Rebecca was on her way home from work one night. As she passed through a park nearby, Derek, a middle-aged man, approached her with a knife in his hand and said "Be quiet or you are going to get hurt.” He then pushed Rebecca towards tall bushes. At that point, Derek demanded that Rebecca performed oral sex on him. Fearing for her safety, Rebecca obliged.
I am aware that rape has taken place here. But in reference to the approach with a knife and "Be quiet or you are going to get hurt" and the pushing towards the tall bushes , has Derek committed an assault?
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- Thread Starter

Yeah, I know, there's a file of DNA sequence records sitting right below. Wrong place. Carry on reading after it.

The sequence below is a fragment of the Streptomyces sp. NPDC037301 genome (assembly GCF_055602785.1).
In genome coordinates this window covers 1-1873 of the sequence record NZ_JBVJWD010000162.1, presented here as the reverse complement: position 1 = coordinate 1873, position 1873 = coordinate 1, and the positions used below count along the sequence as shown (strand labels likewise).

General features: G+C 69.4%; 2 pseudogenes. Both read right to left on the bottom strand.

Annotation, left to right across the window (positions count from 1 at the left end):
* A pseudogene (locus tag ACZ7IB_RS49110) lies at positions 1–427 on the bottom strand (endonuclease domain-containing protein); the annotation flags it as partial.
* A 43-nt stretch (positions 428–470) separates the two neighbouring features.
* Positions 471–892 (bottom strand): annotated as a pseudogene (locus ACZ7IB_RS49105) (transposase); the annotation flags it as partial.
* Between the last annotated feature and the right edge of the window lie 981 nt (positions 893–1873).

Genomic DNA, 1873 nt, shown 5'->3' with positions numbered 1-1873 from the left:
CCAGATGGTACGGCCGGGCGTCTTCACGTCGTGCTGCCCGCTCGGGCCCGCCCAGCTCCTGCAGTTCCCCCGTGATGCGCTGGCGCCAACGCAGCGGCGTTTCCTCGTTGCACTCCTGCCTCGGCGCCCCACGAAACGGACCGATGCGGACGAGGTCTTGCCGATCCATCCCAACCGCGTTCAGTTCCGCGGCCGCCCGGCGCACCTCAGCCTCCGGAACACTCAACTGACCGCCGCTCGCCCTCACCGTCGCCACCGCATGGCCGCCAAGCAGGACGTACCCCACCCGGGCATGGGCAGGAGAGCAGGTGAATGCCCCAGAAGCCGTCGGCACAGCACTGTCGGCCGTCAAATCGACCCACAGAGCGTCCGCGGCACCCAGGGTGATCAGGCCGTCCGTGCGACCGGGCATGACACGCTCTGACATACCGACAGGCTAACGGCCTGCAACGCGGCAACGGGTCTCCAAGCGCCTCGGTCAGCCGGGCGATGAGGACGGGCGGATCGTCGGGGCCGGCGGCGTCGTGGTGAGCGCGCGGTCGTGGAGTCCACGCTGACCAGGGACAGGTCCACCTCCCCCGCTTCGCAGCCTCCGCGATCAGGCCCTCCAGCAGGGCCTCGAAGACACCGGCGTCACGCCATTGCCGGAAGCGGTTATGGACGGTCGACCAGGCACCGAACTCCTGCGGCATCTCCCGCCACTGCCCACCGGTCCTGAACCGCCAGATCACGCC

- 14-05-2013 23:25
- 15-05-2013 00:37
'Be quiet or you are going to get hurt' raises an old chestnut. Can she be put in fear of being hurt if she can avoid being hurt by complying with the request? There are some dreary old cases kicking about in the books on this, but I think it could perfectly well be answered using common sense. The man is not entitled to make that request; in fact it could be construed as a cause of fear in itself. Pushing the victim clearly constitutes a battery. It's probably silly to separate the incidents in this way - look at the whole transaction (showing knife, words spoken and pushing towards the bushes) as a continuing assault. Emphasise the fear that the whole sequence of events would have caused.